ln 1948 taxpayer's mother gave him 410 shares of stock in the family enterprise. She filed a gift tax return, but the government, in auditing it, disagreed with her valuation of the stock. Donor had no desire to contest the government's valuation, but since his mother and father still held substantial stock in the business which would eventually go to him, donee desired a lower valuation for estate tax evidentiary purposes. Allegedly fearing personal liability for any deficiency assessed against his mother as well as a lien against the corpus of the gift for any unpaid tax, he decided to contest the government's determination. He hired a lawyer, but the contest was conducted in his mother's name in accordance with Treasury rules. The lawyer served from 1952 to 1954 when the case was settled and a compromise deficiency was assessed against and paid by donor. Taxpayer paid the lawyer's fee and took it as an income tax deduction in 1954. The government disallowed the deduction contending that (1) the fee was the legal liability of the mother and (2) no gift tax liability was ever asserted against taxpayer. Held, taxpayer may deduct the expenses of contest. He was liable for the attorney's fee and the fact that a lien attached to the gift and that he as donee would be personally liable for any deficiency up to the amount of the gift indicates that he was no mere volunteer in contesting the valuation. Bonnyman v. United States, (D.C. Tenn. 1957) 156 F. Supp. 625.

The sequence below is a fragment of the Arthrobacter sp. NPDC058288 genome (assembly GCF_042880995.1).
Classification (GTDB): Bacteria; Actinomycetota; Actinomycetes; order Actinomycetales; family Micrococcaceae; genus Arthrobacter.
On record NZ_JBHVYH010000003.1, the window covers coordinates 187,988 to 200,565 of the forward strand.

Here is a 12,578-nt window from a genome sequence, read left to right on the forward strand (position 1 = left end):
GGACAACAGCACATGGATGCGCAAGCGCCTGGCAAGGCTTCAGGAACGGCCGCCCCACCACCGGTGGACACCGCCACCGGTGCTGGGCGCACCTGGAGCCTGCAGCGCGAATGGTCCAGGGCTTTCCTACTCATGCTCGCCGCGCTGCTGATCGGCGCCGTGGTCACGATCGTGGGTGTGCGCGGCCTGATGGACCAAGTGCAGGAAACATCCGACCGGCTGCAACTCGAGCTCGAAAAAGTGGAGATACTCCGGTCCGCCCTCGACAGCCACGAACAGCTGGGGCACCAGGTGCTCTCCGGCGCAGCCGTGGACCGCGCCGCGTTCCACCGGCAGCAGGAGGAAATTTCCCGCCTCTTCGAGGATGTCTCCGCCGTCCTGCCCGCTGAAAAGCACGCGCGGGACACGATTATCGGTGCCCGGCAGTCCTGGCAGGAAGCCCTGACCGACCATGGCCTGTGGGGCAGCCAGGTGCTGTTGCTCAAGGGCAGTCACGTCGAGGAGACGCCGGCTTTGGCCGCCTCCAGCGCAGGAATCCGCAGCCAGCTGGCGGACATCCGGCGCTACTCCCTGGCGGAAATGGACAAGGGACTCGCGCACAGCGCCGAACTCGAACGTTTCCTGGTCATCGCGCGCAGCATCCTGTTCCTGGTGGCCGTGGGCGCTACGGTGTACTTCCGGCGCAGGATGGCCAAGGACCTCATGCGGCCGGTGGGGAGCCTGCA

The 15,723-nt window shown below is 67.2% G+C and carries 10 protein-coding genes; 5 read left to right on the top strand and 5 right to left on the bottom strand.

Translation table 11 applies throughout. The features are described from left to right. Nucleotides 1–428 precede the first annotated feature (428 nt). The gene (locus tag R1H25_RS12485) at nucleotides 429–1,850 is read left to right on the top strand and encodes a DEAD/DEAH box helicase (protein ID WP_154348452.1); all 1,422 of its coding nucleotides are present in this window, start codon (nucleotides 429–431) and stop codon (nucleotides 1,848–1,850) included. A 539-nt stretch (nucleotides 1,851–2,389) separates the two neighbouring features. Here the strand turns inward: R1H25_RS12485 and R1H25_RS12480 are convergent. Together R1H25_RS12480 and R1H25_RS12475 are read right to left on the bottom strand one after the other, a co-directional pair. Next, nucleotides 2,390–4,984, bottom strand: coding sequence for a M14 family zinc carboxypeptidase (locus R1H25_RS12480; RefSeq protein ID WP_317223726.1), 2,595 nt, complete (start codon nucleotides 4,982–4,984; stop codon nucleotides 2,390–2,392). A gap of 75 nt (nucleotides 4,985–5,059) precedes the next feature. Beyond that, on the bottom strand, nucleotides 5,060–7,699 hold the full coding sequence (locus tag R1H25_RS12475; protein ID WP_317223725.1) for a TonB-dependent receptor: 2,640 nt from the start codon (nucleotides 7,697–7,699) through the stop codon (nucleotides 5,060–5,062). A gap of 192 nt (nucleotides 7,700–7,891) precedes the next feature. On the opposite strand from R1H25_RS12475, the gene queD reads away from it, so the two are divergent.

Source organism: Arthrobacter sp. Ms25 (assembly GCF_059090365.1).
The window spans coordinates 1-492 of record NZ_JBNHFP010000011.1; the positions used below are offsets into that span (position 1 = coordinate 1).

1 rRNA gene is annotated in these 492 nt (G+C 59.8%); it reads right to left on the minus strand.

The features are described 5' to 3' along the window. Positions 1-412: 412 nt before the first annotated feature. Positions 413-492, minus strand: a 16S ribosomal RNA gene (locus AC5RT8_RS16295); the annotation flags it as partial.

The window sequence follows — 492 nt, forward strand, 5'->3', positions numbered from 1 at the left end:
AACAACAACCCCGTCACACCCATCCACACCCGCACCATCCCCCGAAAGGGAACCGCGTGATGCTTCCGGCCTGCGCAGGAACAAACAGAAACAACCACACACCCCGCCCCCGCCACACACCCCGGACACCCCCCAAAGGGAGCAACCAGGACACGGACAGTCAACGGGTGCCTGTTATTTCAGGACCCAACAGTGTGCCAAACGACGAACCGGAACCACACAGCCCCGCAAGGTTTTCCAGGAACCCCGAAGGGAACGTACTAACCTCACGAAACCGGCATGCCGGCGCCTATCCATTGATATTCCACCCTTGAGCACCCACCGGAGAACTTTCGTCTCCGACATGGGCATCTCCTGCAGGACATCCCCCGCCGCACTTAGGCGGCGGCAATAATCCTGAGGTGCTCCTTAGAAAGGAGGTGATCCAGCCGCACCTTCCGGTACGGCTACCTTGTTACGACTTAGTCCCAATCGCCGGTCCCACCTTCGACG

William J. Wise S.Ed.,
Taxation - Federal Income Tax - Right of Donee to Deduct Expense of Contesting Gift Tax Asserted Against Donor,
Mich. L. Rev.
Available at: https://repository.law.umich.edu/mlr/vol56/iss7/19